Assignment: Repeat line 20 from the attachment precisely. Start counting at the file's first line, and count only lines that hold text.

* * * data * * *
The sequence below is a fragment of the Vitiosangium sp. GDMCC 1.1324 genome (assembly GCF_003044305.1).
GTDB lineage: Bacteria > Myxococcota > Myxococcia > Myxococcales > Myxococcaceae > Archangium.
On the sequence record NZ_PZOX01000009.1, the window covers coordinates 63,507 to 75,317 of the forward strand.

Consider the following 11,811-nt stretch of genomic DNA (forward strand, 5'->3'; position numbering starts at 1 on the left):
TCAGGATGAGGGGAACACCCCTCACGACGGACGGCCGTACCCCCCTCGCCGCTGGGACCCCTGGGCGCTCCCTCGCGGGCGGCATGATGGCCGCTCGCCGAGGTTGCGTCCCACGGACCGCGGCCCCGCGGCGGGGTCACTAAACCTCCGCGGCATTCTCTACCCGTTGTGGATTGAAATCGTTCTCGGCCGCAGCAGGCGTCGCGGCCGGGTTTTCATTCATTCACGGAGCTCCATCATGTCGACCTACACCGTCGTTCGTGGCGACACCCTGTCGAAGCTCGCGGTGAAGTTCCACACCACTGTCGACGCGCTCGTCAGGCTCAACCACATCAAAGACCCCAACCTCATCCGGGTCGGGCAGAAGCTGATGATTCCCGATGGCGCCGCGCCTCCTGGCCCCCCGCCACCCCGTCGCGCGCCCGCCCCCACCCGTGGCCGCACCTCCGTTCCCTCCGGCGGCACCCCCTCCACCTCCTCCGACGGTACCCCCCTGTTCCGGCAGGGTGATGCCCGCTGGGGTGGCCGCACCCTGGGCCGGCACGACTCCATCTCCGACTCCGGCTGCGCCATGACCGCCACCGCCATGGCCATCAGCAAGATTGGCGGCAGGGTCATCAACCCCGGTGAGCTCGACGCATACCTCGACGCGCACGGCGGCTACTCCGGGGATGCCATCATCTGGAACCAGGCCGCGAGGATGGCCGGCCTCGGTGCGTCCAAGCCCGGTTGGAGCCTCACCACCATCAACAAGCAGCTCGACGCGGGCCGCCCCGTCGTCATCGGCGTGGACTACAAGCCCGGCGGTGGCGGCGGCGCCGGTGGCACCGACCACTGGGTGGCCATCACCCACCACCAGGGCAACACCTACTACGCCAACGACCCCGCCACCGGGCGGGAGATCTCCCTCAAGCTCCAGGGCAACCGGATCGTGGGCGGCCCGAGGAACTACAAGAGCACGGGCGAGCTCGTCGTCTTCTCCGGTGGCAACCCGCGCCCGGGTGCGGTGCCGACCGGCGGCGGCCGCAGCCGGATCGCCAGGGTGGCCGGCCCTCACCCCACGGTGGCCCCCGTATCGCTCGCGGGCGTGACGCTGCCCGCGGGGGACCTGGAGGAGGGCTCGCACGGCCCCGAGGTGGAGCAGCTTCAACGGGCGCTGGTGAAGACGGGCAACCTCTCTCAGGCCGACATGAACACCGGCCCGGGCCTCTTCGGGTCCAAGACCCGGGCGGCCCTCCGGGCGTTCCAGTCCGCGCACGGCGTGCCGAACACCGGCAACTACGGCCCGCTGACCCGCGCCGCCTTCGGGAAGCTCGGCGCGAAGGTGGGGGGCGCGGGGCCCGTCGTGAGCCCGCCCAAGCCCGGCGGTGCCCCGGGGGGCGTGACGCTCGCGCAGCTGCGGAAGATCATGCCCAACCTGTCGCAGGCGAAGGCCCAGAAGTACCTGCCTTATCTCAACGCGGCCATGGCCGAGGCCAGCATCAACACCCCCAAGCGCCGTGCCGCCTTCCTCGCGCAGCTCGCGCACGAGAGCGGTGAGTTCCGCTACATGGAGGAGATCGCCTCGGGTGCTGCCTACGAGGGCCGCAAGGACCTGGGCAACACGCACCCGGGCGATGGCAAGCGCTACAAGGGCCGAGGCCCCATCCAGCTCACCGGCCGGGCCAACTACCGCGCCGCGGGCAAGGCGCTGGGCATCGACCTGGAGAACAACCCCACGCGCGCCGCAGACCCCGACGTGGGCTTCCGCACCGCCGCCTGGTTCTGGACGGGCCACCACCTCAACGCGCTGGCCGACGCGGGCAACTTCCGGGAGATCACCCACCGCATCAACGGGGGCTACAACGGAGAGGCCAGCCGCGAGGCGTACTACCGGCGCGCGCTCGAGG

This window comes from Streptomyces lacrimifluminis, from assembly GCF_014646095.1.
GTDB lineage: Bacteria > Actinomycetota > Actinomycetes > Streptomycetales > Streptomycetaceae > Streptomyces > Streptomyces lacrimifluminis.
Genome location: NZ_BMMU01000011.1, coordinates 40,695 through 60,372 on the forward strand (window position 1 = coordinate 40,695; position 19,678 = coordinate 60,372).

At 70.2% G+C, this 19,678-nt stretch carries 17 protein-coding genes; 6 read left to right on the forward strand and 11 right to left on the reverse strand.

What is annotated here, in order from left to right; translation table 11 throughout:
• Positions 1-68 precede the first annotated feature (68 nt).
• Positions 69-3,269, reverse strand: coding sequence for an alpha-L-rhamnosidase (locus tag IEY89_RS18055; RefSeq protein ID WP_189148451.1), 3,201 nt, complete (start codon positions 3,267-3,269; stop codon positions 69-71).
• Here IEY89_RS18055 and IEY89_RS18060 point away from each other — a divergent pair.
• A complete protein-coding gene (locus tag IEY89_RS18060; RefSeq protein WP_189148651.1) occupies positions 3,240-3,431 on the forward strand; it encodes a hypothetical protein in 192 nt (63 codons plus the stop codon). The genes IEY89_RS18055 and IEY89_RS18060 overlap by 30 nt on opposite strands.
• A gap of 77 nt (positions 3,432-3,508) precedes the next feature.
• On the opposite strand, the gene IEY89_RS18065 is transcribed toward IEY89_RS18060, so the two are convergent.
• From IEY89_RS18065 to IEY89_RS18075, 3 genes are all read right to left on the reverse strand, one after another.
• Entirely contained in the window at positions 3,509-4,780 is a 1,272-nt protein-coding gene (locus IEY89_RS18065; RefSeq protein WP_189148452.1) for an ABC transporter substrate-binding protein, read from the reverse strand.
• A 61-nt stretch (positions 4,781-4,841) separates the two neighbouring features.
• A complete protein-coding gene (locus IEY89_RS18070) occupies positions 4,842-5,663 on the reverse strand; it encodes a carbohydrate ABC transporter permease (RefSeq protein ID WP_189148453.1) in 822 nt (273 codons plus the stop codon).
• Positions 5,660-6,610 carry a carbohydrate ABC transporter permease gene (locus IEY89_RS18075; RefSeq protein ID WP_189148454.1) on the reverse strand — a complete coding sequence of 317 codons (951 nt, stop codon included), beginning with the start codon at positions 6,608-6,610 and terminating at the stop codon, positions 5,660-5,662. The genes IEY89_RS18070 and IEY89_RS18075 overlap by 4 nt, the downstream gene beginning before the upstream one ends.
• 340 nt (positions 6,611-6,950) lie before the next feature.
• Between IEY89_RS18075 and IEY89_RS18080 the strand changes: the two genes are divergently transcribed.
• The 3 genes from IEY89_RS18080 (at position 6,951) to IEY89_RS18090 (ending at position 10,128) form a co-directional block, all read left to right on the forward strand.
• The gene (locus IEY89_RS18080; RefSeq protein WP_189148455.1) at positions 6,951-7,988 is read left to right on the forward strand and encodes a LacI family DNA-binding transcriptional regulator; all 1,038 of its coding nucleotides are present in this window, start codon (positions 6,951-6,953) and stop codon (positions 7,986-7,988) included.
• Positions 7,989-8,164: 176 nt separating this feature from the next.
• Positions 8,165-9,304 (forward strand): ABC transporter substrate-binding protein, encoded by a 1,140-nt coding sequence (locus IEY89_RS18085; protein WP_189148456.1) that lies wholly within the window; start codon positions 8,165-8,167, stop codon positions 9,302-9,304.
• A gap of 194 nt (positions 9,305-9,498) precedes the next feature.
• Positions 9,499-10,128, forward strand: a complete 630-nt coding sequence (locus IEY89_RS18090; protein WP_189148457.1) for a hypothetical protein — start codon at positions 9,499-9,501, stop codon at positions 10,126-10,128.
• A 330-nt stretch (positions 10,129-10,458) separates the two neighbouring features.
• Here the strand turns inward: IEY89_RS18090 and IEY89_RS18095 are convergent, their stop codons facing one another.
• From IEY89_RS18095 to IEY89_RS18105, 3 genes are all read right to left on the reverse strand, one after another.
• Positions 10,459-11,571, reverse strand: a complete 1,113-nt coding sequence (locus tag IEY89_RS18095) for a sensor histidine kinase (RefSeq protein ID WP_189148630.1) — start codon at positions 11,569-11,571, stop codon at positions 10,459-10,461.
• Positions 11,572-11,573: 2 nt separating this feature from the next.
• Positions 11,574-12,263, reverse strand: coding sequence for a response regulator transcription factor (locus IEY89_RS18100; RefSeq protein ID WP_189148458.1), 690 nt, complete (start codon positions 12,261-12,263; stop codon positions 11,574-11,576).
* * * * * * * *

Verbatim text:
• A complete protein-coding gene (locus IEY89_RS18070) occupies positions 4,842-5,663 on the reverse strand; it encodes a carbohydrate ABC transporter permease (RefSeq protein ID WP_189148453.1) in 822 nt (273 codons plus the stop codon).